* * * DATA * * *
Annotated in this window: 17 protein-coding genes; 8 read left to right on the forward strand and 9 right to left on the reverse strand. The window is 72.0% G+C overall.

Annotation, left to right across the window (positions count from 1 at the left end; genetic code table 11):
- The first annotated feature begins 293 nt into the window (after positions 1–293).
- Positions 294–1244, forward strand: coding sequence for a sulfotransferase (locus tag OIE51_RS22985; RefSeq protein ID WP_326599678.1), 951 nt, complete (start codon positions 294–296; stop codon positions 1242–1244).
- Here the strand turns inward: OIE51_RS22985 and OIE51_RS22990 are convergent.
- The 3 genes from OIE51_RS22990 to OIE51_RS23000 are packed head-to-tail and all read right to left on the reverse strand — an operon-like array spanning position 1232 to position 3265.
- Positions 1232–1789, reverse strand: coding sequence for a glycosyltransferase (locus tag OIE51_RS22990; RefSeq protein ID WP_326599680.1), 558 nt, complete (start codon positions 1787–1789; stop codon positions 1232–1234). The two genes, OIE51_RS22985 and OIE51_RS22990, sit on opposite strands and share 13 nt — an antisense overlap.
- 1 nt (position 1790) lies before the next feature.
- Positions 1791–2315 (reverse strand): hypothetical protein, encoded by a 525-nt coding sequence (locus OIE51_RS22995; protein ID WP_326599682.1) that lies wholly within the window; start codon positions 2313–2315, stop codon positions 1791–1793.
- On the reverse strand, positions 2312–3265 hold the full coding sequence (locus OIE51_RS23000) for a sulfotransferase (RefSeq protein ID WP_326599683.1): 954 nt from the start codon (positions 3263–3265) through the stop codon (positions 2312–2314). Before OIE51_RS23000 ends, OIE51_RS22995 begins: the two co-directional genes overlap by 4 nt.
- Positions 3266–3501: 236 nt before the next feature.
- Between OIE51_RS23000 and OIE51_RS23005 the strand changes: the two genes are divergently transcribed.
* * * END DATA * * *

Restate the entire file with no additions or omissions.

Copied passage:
Annotated in this window: 17 protein-coding genes; 8 read left to right on the forward strand and 9 right to left on the reverse strand. The window is 72.0% G+C overall.

Annotation, left to right across the window (positions count from 1 at the left end; genetic code table 11):
- The first annotated feature begins 293 nt into the window (after positions 1–293).
- Positions 294–1244, forward strand: coding sequence for a sulfotransferase (locus tag OIE51_RS22985; RefSeq protein ID WP_326599678.1), 951 nt, complete (start codon positions 294–296; stop codon positions 1242–1244).
- Here the strand turns inward: OIE51_RS22985 and OIE51_RS22990 are convergent.
- The 3 genes from OIE51_RS22990 to OIE51_RS23000 are packed head-to-tail and all read right to left on the reverse strand — an operon-like array spanning position 1232 to position 3265.
- Positions 1232–1789, reverse strand: coding sequence for a glycosyltransferase (locus tag OIE51_RS22990; RefSeq protein ID WP_326599680.1), 558 nt, complete (start codon positions 1787–1789; stop codon positions 1232–1234). The two genes, OIE51_RS22985 and OIE51_RS22990, sit on opposite strands and share 13 nt — an antisense overlap.
- 1 nt (position 1790) lies before the next feature.
- Positions 1791–2315 (reverse strand): hypothetical protein, encoded by a 525-nt coding sequence (locus OIE51_RS22995; protein ID WP_326599682.1) that lies wholly within the window; start codon positions 2313–2315, stop codon positions 1791–1793.
- On the reverse strand, positions 2312–3265 hold the full coding sequence (locus OIE51_RS23000) for a sulfotransferase (RefSeq protein ID WP_326599683.1): 954 nt from the start codon (positions 3263–3265) through the stop codon (positions 2312–2314). Before OIE51_RS23000 ends, OIE51_RS22995 begins: the two co-directional genes overlap by 4 nt.
- Positions 3266–3501: 236 nt before the next feature.
- Between OIE51_RS23000 and OIE51_RS23005 the strand changes: the two genes are divergently transcribed.